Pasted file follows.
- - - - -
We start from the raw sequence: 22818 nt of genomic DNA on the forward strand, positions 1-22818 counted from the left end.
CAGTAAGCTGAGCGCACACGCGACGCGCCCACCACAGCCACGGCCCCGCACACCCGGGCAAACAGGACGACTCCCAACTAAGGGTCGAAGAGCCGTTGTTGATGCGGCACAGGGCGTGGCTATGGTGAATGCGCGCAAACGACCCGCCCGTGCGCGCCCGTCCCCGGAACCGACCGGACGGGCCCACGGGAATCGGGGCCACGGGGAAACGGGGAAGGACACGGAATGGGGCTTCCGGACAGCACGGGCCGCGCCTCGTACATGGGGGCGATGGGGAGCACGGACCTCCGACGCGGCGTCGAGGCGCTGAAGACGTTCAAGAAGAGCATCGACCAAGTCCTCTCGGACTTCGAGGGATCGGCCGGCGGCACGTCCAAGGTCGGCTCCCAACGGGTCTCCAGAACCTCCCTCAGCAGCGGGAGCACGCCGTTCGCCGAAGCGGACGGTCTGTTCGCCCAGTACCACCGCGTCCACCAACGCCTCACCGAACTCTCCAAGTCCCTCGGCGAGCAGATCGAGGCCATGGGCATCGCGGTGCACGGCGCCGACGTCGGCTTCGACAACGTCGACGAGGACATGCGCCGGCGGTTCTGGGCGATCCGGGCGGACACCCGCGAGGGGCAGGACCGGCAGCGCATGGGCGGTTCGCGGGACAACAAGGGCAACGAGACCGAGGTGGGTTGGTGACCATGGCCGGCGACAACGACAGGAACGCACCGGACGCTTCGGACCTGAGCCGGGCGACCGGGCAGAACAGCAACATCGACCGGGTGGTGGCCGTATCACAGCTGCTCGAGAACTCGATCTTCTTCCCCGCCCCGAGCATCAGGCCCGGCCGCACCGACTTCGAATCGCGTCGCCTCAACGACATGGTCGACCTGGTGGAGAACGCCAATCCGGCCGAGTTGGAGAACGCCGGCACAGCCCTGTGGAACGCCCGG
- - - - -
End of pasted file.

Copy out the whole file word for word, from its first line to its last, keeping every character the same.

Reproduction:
We start from the raw sequence: 22818 nt of genomic DNA on the forward strand, positions 1-22818 counted from the left end.
CAGTAAGCTGAGCGCACACGCGACGCGCCCACCACAGCCACGGCCCCGCACACCCGGGCAAACAGGACGACTCCCAACTAAGGGTCGAAGAGCCGTTGTTGATGCGGCACAGGGCGTGGCTATGGTGAATGCGCGCAAACGACCCGCCCGTGCGCGCCCGTCCCCGGAACCGACCGGACGGGCCCACGGGAATCGGGGCCACGGGGAAACGGGGAAGGACACGGAATGGGGCTTCCGGACAGCACGGGCCGCGCCTCGTACATGGGGGCGATGGGGAGCACGGACCTCCGACGCGGCGTCGAGGCGCTGAAGACGTTCAAGAAGAGCATCGACCAAGTCCTCTCGGACTTCGAGGGATCGGCCGGCGGCACGTCCAAGGTCGGCTCCCAACGGGTCTCCAGAACCTCCCTCAGCAGCGGGAGCACGCCGTTCGCCGAAGCGGACGGTCTGTTCGCCCAGTACCACCGCGTCCACCAACGCCTCACCGAACTCTCCAAGTCCCTCGGCGAGCAGATCGAGGCCATGGGCATCGCGGTGCACGGCGCCGACGTCGGCTTCGACAACGTCGACGAGGACATGCGCCGGCGGTTCTGGGCGATCCGGGCGGACACCCGCGAGGGGCAGGACCGGCAGCGCATGGGCGGTTCGCGGGACAACAAGGGCAACGAGACCGAGGTGGGTTGGTGACCATGGCCGGCGACAACGACAGGAACGCACCGGACGCTTCGGACCTGAGCCGGGCGACCGGGCAGAACAGCAACATCGACCGGGTGGTGGCCGTATCACAGCTGCTCGAGAACTCGATCTTCTTCCCCGCCCCGAGCATCAGGCCCGGCCGCACCGACTTCGAATCGCGTCGCCTCAACGACATGGTCGACCTGGTGGAGAACGCCAATCCGGCCGAGTTGGAGAACGCCGGCACAGCCCTGTGGAACGCCCGG